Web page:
# Trademark symbol, LaTeX, and Unicode

Earlier this year I was a coauthor on a paper about the Cap Score™ test for male fertility from Androvia Life Sciences [1]. I just noticed today that when I added the publication to my CV, it caused some garbled text to appear in the PDF.

Here is the corresponding LaTeX source code.

## Fixing the LaTeX problem

There were two problems: the trademark symbol and the non-printing symbol denoted by a red underscore in the source file. The trademark was a non-ASCII character (Unicode U+2122) and the underscore represented a non-printing (U+00A0). At first I only noticed the trademark symbol, and I fixed it by including a LaTeX package to allow Unicode characters:

    \usepackage[utf8x]{inputenc}

An alternative fix, one that doesn’t require including a new package, would be to replace the trademark Unicode character with \texttrademark\. Note the trailing backslash. Without the backslash there would be no space after the trademark symbol. The problem with the unprintable character would remain, but the character could just be deleted.

## Trademark and Unicode

I found out there are two Unicode code points render the trademark glyph, U+0099 and U+2122. The former is in the Latin 1 Supplement section and is officially a control character. The correct code point for the trademark symbol is the latter. Unicode files U+2122 under Letterlike Symbols and gives it the official name TRADE MARK SIGN.

## Related posts

[1] Jay Schinfeld, Fady Sharara, Randy Morris, Gianpiero D. Palermo, Zev Rosenwaks, Eric Seaman, Steve Hirshberg, John Cook, Cristina Cardona, G. Charles Ostermeier, and Alexander J. Travis. Cap-Score™ Prospectively Predicts Probability of Pregnancy, Molecular Reproduction and Development. To appear.

# Typesetting modal logic

Modal logic extends propositional logic with two new operators, □ (“box”) and ◇ (“diamond”). There are many interpretations of these two symbols, the most common being necessity and possibility respectively. That is, □p means the proposition p is necessary, and ◇p means that p is possible. Another interpretation is using the symbols to represent things a person knows to be true and things that may be true as far as that person knows.

There are also many axiom systems for inference concerning these operators. For example, some axiom systems include the rule

and some do not. If you interpret □ as saying a proposition is provable, this axiom says whatever is provable is provably provable, which makes sense. But if you take □ to be a statement about what an agent knows, you may not want to say that if an agent knows something, it knows that it knows it.

See the next post for an example of applying logic to security, a logic with lots of modal operators and axioms. But for now, we’ll focus on how to typeset the box and diamond operators.

## LaTeX

In LaTeX, the most obvious commands would be \box and \diamond, but that doesn’t work. There is no \box command, though there is a \square command. And although there is a \diamond command, it produces a symbol much smaller than \square and so the two look odd together. The two operators are dual in the sense that

and so they should have symbols of similar size. A better approach is to use \Box and \Diamond. Those were used in the displayed equations above.

## Unicode

There are many box-like and diamond-like symbols in Unicode. It seems reasonable to use U+25A1 for box and U+25C7 for diamond. I don’t know of any more semantically appropriate characters. There are no Unicode characters with “modal” in their name, for example.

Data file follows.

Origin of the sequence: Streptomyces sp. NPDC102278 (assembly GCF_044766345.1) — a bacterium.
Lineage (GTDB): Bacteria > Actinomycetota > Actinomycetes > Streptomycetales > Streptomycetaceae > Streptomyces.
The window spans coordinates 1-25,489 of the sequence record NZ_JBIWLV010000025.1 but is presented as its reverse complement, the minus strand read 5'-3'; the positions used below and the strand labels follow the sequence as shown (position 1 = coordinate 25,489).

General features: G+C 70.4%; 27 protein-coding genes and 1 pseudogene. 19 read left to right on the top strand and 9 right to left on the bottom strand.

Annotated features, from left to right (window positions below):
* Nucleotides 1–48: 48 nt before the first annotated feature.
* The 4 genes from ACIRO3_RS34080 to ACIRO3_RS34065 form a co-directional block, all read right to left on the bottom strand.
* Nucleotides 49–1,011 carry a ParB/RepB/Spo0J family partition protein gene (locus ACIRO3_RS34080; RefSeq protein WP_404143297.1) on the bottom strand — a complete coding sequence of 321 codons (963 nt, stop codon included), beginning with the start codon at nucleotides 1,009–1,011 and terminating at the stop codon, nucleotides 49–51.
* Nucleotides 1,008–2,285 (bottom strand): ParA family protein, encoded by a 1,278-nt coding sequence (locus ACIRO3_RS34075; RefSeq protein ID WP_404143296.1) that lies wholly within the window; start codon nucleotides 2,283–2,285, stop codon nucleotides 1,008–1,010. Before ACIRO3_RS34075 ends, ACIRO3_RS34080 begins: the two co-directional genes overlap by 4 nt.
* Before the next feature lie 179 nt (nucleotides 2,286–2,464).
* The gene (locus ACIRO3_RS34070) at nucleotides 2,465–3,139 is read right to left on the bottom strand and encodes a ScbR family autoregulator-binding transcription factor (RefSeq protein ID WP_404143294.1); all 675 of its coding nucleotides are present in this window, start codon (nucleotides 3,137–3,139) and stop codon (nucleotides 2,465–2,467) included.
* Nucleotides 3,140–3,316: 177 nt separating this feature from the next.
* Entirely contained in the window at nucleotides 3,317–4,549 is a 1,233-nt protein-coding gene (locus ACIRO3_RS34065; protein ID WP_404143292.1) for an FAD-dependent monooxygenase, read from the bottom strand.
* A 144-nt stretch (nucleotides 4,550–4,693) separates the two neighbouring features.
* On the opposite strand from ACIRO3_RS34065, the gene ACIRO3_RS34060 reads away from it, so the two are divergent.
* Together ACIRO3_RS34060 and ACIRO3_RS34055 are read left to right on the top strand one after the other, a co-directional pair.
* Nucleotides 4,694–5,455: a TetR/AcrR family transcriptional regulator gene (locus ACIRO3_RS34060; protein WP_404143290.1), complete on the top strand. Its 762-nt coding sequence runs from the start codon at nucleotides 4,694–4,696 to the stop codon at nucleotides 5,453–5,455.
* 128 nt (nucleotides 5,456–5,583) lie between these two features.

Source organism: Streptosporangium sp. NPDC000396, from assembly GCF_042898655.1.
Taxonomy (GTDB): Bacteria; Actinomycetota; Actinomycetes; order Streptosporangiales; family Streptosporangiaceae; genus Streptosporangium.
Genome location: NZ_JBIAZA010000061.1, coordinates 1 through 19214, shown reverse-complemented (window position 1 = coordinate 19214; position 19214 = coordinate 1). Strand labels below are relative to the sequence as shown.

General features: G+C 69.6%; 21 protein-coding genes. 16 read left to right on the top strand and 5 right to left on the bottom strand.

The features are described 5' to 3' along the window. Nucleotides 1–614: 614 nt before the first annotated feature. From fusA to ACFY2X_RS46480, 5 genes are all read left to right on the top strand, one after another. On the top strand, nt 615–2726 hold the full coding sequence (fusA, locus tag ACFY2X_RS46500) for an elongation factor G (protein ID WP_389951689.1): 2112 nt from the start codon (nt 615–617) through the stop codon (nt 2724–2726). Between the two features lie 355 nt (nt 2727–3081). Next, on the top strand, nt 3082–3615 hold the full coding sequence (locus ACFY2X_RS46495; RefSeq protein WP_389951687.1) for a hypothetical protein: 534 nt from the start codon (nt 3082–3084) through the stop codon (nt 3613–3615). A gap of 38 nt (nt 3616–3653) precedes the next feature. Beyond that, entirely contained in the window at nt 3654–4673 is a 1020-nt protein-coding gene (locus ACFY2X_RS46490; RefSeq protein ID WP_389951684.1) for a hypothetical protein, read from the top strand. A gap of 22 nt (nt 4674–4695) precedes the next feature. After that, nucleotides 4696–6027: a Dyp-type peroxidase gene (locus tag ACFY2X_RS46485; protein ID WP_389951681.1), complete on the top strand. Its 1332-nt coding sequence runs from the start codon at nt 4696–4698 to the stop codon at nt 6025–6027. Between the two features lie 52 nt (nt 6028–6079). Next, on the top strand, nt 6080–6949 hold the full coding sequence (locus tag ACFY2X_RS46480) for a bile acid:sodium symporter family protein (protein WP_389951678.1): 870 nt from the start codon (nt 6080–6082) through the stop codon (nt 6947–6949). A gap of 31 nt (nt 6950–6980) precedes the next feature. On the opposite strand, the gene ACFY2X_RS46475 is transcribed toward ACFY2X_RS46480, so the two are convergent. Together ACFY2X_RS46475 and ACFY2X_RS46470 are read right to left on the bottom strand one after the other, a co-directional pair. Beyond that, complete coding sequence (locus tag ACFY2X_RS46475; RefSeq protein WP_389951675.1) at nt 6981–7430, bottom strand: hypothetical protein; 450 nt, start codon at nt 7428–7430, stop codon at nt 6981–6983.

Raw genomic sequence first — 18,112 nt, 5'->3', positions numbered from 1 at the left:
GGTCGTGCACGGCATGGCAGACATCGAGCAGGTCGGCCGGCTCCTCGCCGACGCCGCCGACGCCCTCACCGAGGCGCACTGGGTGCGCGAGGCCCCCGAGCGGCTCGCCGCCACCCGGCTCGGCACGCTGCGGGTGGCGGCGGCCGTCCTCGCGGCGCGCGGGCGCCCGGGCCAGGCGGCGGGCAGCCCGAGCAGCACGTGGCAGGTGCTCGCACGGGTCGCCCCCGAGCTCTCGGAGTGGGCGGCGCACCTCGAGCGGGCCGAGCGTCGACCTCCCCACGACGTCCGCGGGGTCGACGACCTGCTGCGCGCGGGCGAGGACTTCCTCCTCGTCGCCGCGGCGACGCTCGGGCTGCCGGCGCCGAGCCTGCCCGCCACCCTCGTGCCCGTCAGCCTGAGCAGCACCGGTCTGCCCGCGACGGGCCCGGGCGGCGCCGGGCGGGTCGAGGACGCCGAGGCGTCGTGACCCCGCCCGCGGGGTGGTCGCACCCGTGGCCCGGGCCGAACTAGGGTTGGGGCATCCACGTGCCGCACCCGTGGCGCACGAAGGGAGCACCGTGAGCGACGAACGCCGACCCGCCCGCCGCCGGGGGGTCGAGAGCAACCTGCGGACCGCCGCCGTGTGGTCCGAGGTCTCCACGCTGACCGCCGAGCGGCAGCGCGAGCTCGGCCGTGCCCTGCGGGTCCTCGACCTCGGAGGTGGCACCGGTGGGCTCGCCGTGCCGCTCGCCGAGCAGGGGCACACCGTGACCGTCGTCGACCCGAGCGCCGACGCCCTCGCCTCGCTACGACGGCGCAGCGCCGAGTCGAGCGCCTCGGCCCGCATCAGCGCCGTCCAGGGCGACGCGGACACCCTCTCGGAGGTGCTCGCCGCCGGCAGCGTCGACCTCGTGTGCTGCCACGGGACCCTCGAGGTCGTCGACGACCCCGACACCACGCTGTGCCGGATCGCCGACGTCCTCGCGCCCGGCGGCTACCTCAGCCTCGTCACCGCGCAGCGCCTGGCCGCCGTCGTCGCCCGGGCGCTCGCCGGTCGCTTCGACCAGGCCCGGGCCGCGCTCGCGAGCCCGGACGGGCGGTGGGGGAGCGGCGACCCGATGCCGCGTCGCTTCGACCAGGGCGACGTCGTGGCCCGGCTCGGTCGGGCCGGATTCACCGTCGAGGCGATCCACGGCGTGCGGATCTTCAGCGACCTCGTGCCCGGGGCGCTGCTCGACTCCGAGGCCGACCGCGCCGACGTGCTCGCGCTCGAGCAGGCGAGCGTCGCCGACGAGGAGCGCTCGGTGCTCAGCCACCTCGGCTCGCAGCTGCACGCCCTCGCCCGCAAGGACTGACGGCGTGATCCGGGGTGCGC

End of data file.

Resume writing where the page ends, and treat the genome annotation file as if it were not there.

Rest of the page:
## HTML

You can always insert Unicode characters into HTML by using &#x, followed by the hexadecimal value of the codepoint, followed by a semicolon. For example, I typed &#x25a1; and &#x25c7; to enter the box and diamond symbols above.

If you want to stick to HTML entities because they’re easier to remember, you’re mostly out of luck. There is no HTML entity for the box operator. There is an entity &loz; for “lozenge,” the typographical term for a diamond. This HTML entity corresponds to U+25CA and is smaller than U+25c7 recommended above. As discussed in the context of LaTeX, you want the box and diamond operators to have a similar size.

# Fraktur symbols in mathematics

When mathematicians run out of symbols, they turn to other alphabets. Most math symbols are Latin or Greek letters, but occasionally you’ll run into Russian or Hebrew letters.

Sometimes math uses a new font rather than a new alphabet, such as Fraktur. This is common in Lie groups when you want to associate related symbols to a Lie group and its Lie algebra. By convention a Lie group is denoted by an ordinary Latin letter and its associated Lie algebra is denoted by the same letter in Fraktur font.

## LaTeX

To produce Fraktur letters in LaTeX, load the amssymb package and use the command \mathfrak{}.

Symbols such as \mathfrak{A} are math symbols and can only be used in math mode. They are not intended to be a substitute for setting text in Fraktur font. This is consistent with the semantic distinction in Unicode described below.

## Unicode

The Unicode standard tries to distinguish the appearance of a symbol from its semantics, though there are compromises. For example, the Greek letter Ω has Unicode code point U+03A9 but the symbol Ω for electrical resistance in Ohms is U+2621 even though they are rendered the same [1].

The letters a through z, rendered in Fraktur font and used as mathematical symbols, have Unicode values U+1D51E through U+1D537. These values are in the “Supplementary Multilingual Plane” and do not commonly have font support [2].

The corresponding letters A through Z are encoded as U+1D504 through U+1D51C, though interestingly a few letters are missing. The code point U+1D506, which you’d expect to be Fraktur C, is reserved. The spots corresponding to H, I, and R are also reserved. Presumably these are reserved because they are not commonly used as mathematical symbols. However, the corresponding bold versions U+1D56C through U+ID585 have no such gaps [3].